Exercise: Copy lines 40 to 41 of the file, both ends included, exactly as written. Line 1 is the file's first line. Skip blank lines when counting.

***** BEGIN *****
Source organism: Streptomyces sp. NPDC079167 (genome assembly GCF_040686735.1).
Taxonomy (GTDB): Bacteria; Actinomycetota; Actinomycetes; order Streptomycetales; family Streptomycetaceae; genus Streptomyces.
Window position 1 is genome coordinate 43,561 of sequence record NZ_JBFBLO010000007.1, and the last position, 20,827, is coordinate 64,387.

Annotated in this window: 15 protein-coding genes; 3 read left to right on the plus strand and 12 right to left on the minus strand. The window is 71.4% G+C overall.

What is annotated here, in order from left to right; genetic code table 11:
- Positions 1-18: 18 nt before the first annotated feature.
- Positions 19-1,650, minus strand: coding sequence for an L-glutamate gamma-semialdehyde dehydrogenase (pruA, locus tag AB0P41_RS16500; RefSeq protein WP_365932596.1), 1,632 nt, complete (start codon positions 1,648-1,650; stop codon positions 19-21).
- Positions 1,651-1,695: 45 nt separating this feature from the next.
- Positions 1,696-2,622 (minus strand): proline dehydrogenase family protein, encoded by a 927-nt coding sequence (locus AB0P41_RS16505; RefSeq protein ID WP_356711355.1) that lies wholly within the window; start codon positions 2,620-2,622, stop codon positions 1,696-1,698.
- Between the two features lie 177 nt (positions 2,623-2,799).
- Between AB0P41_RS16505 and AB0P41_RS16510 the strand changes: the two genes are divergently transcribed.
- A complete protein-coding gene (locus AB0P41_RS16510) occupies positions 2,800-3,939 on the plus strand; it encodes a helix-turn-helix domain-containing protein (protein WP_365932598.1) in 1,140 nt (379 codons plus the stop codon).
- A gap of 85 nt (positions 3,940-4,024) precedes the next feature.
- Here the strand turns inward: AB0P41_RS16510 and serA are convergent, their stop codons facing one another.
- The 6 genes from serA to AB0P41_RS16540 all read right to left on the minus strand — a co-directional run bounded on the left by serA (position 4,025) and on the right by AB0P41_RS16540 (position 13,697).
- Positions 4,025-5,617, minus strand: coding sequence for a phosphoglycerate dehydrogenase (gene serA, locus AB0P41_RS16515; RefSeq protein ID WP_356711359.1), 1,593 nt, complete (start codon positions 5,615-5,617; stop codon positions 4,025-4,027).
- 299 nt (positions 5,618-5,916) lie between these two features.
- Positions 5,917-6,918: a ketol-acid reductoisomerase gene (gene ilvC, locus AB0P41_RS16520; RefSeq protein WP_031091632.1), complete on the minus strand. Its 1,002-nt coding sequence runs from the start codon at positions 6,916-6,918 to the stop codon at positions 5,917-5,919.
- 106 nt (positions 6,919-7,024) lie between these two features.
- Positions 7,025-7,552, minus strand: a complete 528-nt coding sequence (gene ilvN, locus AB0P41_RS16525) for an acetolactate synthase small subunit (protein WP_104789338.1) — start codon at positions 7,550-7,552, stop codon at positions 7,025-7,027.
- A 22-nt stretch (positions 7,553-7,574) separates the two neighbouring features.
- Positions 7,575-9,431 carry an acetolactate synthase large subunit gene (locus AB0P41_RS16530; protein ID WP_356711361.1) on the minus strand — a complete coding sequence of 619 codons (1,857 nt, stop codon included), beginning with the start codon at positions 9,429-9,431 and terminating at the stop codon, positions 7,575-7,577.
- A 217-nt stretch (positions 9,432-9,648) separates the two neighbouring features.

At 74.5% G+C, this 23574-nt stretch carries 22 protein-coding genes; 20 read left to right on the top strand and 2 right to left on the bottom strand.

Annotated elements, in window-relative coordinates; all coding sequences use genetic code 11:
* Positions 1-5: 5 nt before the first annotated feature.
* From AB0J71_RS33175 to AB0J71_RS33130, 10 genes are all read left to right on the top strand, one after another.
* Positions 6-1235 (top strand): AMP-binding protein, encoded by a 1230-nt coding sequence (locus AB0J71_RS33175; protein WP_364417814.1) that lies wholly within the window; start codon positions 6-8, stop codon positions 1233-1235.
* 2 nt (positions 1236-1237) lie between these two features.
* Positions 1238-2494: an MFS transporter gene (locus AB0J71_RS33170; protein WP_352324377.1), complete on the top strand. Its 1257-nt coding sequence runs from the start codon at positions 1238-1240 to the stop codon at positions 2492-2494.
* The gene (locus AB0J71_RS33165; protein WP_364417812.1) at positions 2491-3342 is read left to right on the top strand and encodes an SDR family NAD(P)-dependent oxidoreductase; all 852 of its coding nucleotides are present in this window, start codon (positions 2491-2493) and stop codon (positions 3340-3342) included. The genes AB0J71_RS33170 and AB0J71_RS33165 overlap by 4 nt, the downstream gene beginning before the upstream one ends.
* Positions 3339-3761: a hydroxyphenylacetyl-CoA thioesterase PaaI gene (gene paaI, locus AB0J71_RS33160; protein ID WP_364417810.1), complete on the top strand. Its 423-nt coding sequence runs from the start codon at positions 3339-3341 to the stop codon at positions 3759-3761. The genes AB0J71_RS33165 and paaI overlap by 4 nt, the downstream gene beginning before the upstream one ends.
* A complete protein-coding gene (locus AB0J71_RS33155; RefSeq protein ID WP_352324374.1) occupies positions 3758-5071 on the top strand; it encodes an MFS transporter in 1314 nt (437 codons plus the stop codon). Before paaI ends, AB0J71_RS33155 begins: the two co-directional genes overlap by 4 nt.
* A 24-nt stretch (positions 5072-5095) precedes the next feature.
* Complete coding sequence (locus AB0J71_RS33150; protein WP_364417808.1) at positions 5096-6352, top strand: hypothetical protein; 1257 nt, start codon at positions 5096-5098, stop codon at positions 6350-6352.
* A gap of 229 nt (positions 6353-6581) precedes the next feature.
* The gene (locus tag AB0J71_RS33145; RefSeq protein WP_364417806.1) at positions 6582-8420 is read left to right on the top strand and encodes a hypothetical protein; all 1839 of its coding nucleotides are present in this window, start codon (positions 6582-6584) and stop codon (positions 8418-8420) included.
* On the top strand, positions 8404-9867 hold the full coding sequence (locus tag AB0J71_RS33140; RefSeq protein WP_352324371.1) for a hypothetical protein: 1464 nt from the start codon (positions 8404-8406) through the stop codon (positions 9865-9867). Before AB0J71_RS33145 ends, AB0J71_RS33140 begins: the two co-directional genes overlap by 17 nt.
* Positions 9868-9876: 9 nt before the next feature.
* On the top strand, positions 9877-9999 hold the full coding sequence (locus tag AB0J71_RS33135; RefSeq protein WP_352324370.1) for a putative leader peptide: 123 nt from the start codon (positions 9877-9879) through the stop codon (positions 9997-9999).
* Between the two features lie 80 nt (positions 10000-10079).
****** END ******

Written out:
* On the top strand, positions 9877-9999 hold the full coding sequence (locus tag AB0J71_RS33135; RefSeq protein WP_352324370.1) for a putative leader peptide: 123 nt from the start codon (positions 9877-9879) through the stop codon (positions 9997-9999).
* Between the two features lie 80 nt (positions 10000-10079).